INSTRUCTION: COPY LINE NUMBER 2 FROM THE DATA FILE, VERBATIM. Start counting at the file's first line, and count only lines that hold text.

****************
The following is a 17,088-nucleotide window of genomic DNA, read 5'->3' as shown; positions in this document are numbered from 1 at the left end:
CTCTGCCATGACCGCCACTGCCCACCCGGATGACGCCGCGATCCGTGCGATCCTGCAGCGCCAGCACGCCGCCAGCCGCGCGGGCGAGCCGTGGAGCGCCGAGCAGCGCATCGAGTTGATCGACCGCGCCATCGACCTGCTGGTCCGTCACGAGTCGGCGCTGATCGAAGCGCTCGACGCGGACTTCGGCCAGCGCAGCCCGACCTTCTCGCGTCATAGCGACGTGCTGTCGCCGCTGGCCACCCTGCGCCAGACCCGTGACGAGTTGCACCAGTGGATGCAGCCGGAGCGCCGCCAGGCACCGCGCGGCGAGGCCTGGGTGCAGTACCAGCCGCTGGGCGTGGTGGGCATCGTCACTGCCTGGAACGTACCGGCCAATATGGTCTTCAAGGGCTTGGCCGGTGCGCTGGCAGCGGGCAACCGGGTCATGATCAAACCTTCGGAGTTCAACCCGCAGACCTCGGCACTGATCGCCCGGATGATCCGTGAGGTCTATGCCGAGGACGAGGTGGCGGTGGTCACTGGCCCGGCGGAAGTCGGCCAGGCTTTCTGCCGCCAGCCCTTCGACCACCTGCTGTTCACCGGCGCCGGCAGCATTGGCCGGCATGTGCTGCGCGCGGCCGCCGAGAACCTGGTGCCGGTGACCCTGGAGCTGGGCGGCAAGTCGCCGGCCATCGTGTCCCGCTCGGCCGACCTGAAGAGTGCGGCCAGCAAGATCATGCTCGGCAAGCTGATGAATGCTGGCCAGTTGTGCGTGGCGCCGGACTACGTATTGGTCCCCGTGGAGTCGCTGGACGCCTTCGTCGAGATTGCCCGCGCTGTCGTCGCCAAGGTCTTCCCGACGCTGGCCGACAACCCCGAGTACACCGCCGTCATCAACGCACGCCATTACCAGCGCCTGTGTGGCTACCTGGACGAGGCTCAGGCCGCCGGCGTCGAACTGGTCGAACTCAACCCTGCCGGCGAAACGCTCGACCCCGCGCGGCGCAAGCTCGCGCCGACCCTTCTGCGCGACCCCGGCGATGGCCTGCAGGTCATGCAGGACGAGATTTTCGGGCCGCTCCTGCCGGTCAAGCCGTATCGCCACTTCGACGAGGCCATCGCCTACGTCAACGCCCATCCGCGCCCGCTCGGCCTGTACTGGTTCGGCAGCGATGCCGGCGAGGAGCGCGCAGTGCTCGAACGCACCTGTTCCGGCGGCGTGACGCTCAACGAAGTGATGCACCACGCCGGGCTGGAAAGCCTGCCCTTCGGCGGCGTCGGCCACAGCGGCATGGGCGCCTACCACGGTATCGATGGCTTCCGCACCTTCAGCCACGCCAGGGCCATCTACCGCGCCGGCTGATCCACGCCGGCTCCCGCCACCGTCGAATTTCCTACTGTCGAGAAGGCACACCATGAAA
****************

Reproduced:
CTCTGCCATGACCGCCACTGCCCACCCGGATGACGCCGCGATCCGTGCGATCCTGCAGCGCCAGCACGCCGCCAGCCGCGCGGGCGAGCCGTGGAGCGCCGAGCAGCGCATCGAGTTGATCGACCGCGCCATCGACCTGCTGGTCCGTCACGAGTCGGCGCTGATCGAAGCGCTCGACGCGGACTTCGGCCAGCGCAGCCCGACCTTCTCGCGTCATAGCGACGTGCTGTCGCCGCTGGCCACCCTGCGCCAGACCCGTGACGAGTTGCACCAGTGGATGCAGCCGGAGCGCCGCCAGGCACCGCGCGGCGAGGCCTGGGTGCAGTACCAGCCGCTGGGCGTGGTGGGCATCGTCACTGCCTGGAACGTACCGGCCAATATGGTCTTCAAGGGCTTGGCCGGTGCGCTGGCAGCGGGCAACCGGGTCATGATCAAACCTTCGGAGTTCAACCCGCAGACCTCGGCACTGATCGCCCGGATGATCCGTGAGGTCTATGCCGAGGACGAGGTGGCGGTGGTCACTGGCCCGGCGGAAGTCGGCCAGGCTTTCTGCCGCCAGCCCTTCGACCACCTGCTGTTCACCGGCGCCGGCAGCATTGGCCGGCATGTGCTGCGCGCGGCCGCCGAGAACCTGGTGCCGGTGACCCTGGAGCTGGGCGGCAAGTCGCCGGCCATCGTGTCCCGCTCGGCCGACCTGAAGAGTGCGGCCAGCAAGATCATGCTCGGCAAGCTGATGAATGCTGGCCAGTTGTGCGTGGCGCCGGACTACGTATTGGTCCCCGTGGAGTCGCTGGACGCCTTCGTCGAGATTGCCCGCGCTGTCGTCGCCAAGGTCTTCCCGACGCTGGCCGACAACCCCGAGTACACCGCCGTCATCAACGCACGCCATTACCAGCGCCTGTGTGGCTACCTGGACGAGGCTCAGGCCGCCGGCGTCGAACTGGTCGAACTCAACCCTGCCGGCGAAACGCTCGACCCCGCGCGGCGCAAGCTCGCGCCGACCCTTCTGCGCGACCCCGGCGATGGCCTGCAGGTCATGCAGGACGAGATTTTCGGGCCGCTCCTGCCGGTCAAGCCGTATCGCCACTTCGACGAGGCCATCGCCTACGTCAACGCCCATCCGCGCCCGCTCGGCCTGTACTGGTTCGGCAGCGATGCCGGCGAGGAGCGCGCAGTGCTCGAACGCACCTGTTCCGGCGGCGTGACGCTCAACGAAGTGATGCACCACGCCGGGCTGGAAAGCCTGCCCTTCGGCGGCGTCGGCCACAGCGGCATGGGCGCCTACCACGGTATCGATGGCTTCCGCACCTTCAGCCACGCCAGGGCCATCTACCGCGCCGGCTGATCCACGCCGGCTCCCGCCACCGTCGAATTTCCTACTGTCGAGAAGGCACACCATGAAA